ONE was the outstanding central midfielder of his generation and a hero to thousands of Celtic and Scotland fans.

The other is currently the outstanding central midfielder of his generation and a hero to thousands of Celtic and Scotland supporters.

Concerns may have been expressed about whether John Collins will be able to work with Scott Brown at Parkhead.

They were certainly issues between the two men during their time together at Hibs which culminated in the now infamous meeeing at the home of then-chief executive Rod Petrie.

The Easter Road players, who were unhappy with training methods and team selection, may have made a public apology shortly after that.

The fact that Collins, who had led them to the League Cup in 2007, departed later that year led to insinuations that the rift was never properly healed.

But the similarities between the two men, on the field of play at least, are uncanny.

And both have declared, privately and publicly, there is no bad blood.

Yes, they are different personalities, and then some, off the pitch.

Brown is invariably at the centre of any practical jokes or carry on in the dressing room. Collins is a far more cerebral and sophisticated character.

Each individual, though, is confident they can work alongside each other now and help Celtic achieve success both domestically and in Europe.

Brown was contacted by new manager Ronny Deila when the possibility of appointing Collins as his assistant was first mooted to see if it would be a problem.

The Celtic captain assured the Norwegian coach there was no lingering antagonism between them and he had no difficulty with the appointment.

And Collins, too, has dismissed suggestions that there may be friction between them when the players meet up for pre-season training at Lennoxtown next week.

The last thing Deila needs is for there to be any disharmony in the camp before a ball has been kicked in earnest and his new No.2 has poured cold water on any suggestion there will be a problem.

"Scott is a fantastic professional and an excellent player and I am looking forward to meeting up with him and working with him again," said Collins.

"When Gordon Strachan was the Celtic manager he asked me about Scott when he was thinking about signing him. I had no hesitations in recommending that he make a move for him.

"It has turned out to be a good recommendation as he has done very well. He is the captain of the club and plays well every week as well as internationally.

"I always got on very well with Scott on the training pitch at Hibs. I never had any problems with him whatsoever.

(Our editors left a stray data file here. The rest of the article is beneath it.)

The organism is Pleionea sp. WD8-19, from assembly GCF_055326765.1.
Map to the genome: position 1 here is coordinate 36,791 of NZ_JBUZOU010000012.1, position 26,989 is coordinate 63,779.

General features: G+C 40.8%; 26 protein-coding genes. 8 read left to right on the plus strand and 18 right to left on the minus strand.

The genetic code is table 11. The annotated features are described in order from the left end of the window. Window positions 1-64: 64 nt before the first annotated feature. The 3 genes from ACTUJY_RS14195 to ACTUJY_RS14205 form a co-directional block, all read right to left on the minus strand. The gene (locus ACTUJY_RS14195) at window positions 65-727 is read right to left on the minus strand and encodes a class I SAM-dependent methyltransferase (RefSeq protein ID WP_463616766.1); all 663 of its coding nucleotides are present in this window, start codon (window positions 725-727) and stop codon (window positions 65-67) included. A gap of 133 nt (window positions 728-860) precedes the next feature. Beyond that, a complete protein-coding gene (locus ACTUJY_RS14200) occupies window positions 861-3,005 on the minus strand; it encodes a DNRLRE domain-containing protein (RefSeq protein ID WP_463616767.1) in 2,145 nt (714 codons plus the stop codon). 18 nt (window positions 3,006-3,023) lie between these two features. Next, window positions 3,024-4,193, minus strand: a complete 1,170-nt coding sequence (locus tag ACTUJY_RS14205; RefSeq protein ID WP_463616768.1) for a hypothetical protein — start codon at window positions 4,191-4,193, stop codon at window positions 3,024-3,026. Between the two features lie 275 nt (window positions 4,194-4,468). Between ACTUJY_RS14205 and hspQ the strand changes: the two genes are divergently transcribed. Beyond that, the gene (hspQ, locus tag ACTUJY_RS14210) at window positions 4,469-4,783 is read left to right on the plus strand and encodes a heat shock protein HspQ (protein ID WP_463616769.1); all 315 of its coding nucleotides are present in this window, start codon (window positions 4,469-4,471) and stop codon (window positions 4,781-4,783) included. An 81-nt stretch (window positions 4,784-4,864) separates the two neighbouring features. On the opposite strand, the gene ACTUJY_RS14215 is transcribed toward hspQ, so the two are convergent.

"He loves to work hard and play well and he did that for me at Hibs week in, week out. That is why he has done so well in his career."

The bust-up between the squad and the manager at Hibs all those years ago was downright bizarre - as was its fallout.

Indeed, the interview with Brown in the first game after the meeting with Petrie became public knowledge is now something of a YouTube classic.

So it is inevitable that Collins, who has since managed Charleroi in Belgium and been director of football at Livingston, was asked about it.

BUT the relationship that is of a far greater importance to Celtic is the one that the Scot forges with the manager in the months ahead.

Deila spoke in glowing terms about the qualities that his new No.2 will bring to his role earlier on this week.

Collins, despite the time he has spent as a manager in his own right, will have no problems acting as an understudy to a man who is eight years his junior.

They have spoken at length in person on two occasions since the former Everton, Fulham and Monaco player's name was raised.

Collins said: "Hopefully I can do my bit to help the players enjoy success on the park. Hopefully I can help to improve them as players and improve the team.

"I would like to think that I can bring some knowledge to this role and help out on the training pitch.

"I know what it is like to play for Celtic. I know the demands there are on the players here to win games and trophies and be successful.

"I will be there to offer an opinion if the manager wants to ask me, but ultimately the big decisions and the team selection will be down to him.

"But I will still be working hard and help out in whatever way that I can. I am looking forward to what is a great challenge.

"I like to try and improve players by working with them on the training ground and by taking sessions that challenge and motivate them."

He continued: "Ronny and I had a long chat a couple of weeks ago and then we went for a long dinner and just talked football.

"I think that we share the same football philosophy and I think that is very important if you are to work together successfully.

"We will be straight into meaningful games with the Champions League qualifiers coming up in the middle of next month.

"We will have high pressure games to cope with and win very early on. But that is what happens when you are at a club like Celtic."